Lately, I’ve trying out this phrase with my students, in situations when a student is struggling with the technique of playing a particular passage:
“Pretend this is really easy for you to play.”
This phrase works best in a situation where the teacher observes that the student is holding far too much tension in his/her arms, wrists, and/or fingers to be able to properly execute a passage. Rather then hearing a command to release some of the excess tension, however, sometimes hearing a phrase such as “Pretend it’s really easy for you,” has a better effect on the student.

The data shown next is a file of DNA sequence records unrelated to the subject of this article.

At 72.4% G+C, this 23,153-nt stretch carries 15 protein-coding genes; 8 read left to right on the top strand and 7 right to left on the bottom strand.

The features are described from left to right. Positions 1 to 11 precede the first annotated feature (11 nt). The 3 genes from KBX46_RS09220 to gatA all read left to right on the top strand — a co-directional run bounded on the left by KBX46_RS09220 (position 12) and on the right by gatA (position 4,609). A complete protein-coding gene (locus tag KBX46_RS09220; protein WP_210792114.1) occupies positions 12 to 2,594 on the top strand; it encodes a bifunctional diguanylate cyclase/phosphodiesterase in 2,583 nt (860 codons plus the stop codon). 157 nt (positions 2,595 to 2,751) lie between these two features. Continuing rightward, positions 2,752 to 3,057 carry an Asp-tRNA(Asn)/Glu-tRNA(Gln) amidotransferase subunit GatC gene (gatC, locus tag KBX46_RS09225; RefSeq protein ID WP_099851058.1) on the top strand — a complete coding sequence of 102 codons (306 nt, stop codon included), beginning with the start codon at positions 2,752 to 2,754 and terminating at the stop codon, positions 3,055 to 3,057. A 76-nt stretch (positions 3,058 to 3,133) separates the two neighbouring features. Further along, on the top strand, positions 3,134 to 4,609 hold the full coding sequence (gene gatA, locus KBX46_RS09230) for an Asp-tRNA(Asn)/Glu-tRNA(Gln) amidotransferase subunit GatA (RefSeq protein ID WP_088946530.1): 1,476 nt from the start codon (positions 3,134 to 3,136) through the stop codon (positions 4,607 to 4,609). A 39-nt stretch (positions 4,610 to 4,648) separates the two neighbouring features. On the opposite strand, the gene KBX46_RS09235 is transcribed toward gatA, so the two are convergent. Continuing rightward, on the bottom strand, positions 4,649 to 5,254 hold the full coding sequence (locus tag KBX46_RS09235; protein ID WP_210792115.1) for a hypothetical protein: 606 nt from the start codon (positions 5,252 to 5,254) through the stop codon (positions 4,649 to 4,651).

What’s supposed to happen when you pretend it’s easy?
- A mental release occurs. Suddenly, the student gives him/her-self the permission to play the passage correctly. When we know (or think) it is a difficult passage, sometimes we don’t allow ourselves even the chance to play it correctly because we don’t think we can.
- A physical release occurs. As the student imagines what it would feel like to play the daunting passage if it were easy for him/her, unnecessary tension in the student’s arms, wrists, and fingers melts away. This release of tension often makes the passage suddenly much easier to play.
Try it, and let me know what you think!